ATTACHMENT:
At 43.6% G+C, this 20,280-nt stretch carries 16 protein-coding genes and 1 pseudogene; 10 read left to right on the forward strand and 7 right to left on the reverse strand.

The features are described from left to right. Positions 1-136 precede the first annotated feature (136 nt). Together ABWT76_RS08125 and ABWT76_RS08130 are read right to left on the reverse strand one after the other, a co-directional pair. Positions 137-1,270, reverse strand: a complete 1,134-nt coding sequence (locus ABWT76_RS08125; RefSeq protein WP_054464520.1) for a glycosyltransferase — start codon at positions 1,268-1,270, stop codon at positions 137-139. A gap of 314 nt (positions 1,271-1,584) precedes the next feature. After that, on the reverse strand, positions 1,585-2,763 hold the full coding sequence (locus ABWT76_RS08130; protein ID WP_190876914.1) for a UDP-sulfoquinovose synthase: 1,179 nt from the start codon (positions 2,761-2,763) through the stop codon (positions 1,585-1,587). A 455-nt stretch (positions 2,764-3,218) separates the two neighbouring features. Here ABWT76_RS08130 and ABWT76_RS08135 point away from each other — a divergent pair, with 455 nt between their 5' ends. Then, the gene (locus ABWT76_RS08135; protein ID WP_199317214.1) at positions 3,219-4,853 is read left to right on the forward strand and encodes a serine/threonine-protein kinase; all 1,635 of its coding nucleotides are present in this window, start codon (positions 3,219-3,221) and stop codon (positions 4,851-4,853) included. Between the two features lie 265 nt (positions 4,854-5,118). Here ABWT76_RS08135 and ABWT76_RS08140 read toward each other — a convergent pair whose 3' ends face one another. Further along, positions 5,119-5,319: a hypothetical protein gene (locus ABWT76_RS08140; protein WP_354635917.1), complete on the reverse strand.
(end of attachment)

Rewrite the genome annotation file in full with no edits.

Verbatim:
At 43.6% G+C, this 20,280-nt stretch carries 16 protein-coding genes and 1 pseudogene; 10 read left to right on the forward strand and 7 right to left on the reverse strand.

The features are described from left to right. Positions 1-136 precede the first annotated feature (136 nt). Together ABWT76_RS08125 and ABWT76_RS08130 are read right to left on the reverse strand one after the other, a co-directional pair. Positions 137-1,270, reverse strand: a complete 1,134-nt coding sequence (locus ABWT76_RS08125; RefSeq protein WP_054464520.1) for a glycosyltransferase — start codon at positions 1,268-1,270, stop codon at positions 137-139. A gap of 314 nt (positions 1,271-1,584) precedes the next feature. After that, on the reverse strand, positions 1,585-2,763 hold the full coding sequence (locus ABWT76_RS08130; protein ID WP_190876914.1) for a UDP-sulfoquinovose synthase: 1,179 nt from the start codon (positions 2,761-2,763) through the stop codon (positions 1,585-1,587). A 455-nt stretch (positions 2,764-3,218) separates the two neighbouring features. Here ABWT76_RS08130 and ABWT76_RS08135 point away from each other — a divergent pair, with 455 nt between their 5' ends. Then, the gene (locus ABWT76_RS08135; protein ID WP_199317214.1) at positions 3,219-4,853 is read left to right on the forward strand and encodes a serine/threonine-protein kinase; all 1,635 of its coding nucleotides are present in this window, start codon (positions 3,219-3,221) and stop codon (positions 4,851-4,853) included. Between the two features lie 265 nt (positions 4,854-5,118). Here ABWT76_RS08135 and ABWT76_RS08140 read toward each other — a convergent pair whose 3' ends face one another. Further along, positions 5,119-5,319: a hypothetical protein gene (locus ABWT76_RS08140; protein WP_354635917.1), complete on the reverse strand.